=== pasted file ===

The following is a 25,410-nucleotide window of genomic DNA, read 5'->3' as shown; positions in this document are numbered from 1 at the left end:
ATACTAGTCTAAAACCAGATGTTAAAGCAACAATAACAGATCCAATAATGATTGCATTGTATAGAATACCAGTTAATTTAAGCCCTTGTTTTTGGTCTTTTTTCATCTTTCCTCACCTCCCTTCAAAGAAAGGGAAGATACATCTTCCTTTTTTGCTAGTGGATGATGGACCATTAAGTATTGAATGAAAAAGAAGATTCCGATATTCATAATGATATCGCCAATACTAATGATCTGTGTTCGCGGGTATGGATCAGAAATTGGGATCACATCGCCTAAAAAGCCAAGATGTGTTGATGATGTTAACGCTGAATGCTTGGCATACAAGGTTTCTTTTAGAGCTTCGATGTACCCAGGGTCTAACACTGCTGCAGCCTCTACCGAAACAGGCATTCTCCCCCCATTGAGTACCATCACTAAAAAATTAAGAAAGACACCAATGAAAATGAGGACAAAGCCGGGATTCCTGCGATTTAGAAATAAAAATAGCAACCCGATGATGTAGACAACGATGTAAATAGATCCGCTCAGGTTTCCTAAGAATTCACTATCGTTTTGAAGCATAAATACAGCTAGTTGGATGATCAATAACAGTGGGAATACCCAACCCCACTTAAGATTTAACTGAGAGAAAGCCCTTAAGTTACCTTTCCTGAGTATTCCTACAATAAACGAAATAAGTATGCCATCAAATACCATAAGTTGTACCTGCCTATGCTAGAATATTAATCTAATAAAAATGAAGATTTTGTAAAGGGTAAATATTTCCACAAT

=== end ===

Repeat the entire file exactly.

The following is a 25,410-nucleotide window of genomic DNA, read 5'->3' as shown; positions in this document are numbered from 1 at the left end:
ATACTAGTCTAAAACCAGATGTTAAAGCAACAATAACAGATCCAATAATGATTGCATTGTATAGAATACCAGTTAATTTAAGCCCTTGTTTTTGGTCTTTTTTCATCTTTCCTCACCTCCCTTCAAAGAAAGGGAAGATACATCTTCCTTTTTTGCTAGTGGATGATGGACCATTAAGTATTGAATGAAAAAGAAGATTCCGATATTCATAATGATATCGCCAATACTAATGATCTGTGTTCGCGGGTATGGATCAGAAATTGGGATCACATCGCCTAAAAAGCCAAGATGTGTTGATGATGTTAACGCTGAATGCTTGGCATACAAGGTTTCTTTTAGAGCTTCGATGTACCCAGGGTCTAACACTGCTGCAGCCTCTACCGAAACAGGCATTCTCCCCCCATTGAGTACCATCACTAAAAAATTAAGAAAGACACCAATGAAAATGAGGACAAAGCCGGGATTCCTGCGATTTAGAAATAAAAATAGCAACCCGATGATGTAGACAACGATGTAAATAGATCCGCTCAGGTTTCCTAAGAATTCACTATCGTTTTGAAGCATAAATACAGCTAGTTGGATGATCAATAACAGTGGGAATACCCAACCCCACTTAAGATTTAACTGAGAGAAAGCCCTTAAGTTACCTTTCCTGAGTATTCCTACAATAAACGAAATAAGTATGCCATCAAATACCATAAGTTGTACCTGCCTATGCTAGAATATTAATCTAATAAAAATGAAGATTTTGTAAAGGGTAAATATTTCCACAAT